In Oracle 10g and beyond, this command will flush the buffer cache:
alter system flush buffer_cache;
Note: Flushing the data buffer cache imposes a serious performance overhead, especially on RAC databases. Using the flush buffer cache was intended only for test system.
The following example shows the effect of flush buffer_cache (run this before and after the "alter system flush buffer_cache" statement):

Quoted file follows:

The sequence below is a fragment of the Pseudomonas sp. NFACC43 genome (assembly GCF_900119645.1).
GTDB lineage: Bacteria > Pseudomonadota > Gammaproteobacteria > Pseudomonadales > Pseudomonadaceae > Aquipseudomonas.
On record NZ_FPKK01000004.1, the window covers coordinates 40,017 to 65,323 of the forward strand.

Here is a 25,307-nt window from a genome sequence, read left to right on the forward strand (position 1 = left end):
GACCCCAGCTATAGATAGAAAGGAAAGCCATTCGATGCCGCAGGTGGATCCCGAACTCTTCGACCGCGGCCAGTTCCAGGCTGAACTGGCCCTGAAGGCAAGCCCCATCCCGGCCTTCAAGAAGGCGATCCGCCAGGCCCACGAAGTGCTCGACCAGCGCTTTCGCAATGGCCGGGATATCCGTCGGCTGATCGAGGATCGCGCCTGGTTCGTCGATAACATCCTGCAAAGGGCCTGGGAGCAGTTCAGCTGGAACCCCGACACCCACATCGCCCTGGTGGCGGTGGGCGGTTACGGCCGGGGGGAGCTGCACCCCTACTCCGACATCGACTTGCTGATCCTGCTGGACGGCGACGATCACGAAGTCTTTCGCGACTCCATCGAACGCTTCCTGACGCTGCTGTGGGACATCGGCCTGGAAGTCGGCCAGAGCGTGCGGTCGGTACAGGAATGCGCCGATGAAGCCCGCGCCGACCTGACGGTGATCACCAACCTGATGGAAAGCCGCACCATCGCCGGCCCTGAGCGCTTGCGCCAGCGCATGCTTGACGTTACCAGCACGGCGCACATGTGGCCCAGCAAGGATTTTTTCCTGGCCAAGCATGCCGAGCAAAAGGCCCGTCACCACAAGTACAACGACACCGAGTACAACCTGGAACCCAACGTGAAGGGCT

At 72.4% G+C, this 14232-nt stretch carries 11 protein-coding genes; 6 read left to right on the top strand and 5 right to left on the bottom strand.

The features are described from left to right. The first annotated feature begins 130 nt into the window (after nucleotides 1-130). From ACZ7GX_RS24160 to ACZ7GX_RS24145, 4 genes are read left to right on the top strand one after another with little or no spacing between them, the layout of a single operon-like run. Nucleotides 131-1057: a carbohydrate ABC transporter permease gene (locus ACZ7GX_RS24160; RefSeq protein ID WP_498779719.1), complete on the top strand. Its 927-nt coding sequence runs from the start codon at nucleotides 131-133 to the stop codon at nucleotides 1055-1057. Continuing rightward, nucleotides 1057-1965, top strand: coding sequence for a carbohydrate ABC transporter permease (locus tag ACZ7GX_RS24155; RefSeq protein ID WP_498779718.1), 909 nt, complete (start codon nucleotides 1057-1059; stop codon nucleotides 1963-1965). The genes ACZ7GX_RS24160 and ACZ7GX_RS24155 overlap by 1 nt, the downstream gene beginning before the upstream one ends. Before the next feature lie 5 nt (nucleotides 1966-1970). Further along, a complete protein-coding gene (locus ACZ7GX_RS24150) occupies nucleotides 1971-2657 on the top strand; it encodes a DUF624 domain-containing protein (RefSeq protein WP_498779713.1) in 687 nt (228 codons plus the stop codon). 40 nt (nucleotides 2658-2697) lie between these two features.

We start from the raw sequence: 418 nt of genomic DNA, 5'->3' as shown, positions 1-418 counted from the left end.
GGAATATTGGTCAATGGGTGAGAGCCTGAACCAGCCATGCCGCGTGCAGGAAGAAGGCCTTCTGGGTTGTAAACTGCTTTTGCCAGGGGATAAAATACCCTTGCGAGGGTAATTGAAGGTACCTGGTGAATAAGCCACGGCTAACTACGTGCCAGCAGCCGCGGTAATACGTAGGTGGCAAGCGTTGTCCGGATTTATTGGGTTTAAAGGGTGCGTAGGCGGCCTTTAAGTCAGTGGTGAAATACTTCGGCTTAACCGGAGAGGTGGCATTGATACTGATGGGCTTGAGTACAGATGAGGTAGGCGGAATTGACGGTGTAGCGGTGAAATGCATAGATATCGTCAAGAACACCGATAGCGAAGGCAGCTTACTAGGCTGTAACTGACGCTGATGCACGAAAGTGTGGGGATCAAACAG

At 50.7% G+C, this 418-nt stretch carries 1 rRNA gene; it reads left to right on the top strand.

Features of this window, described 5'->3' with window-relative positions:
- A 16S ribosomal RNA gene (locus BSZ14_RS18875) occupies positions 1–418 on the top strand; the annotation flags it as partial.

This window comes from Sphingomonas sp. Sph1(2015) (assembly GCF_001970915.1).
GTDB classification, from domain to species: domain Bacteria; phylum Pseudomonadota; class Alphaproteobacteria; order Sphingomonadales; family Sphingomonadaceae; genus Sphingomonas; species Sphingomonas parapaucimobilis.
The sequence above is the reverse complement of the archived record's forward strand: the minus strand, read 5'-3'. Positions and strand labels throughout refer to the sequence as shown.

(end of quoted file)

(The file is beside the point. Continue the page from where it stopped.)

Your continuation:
When testing the SQL it is a good idea to periodically flush the shared pool to remove older execution plans:
Note: "Flushing the shared pool should do it, but Tom Kyte lists a couple reasons below why you may not get the result you are expecting in some cases.": https://asktom.oracle.com/pls/asktom/f?p=100:11:0::::P11_QUESTION_ID:7413988573867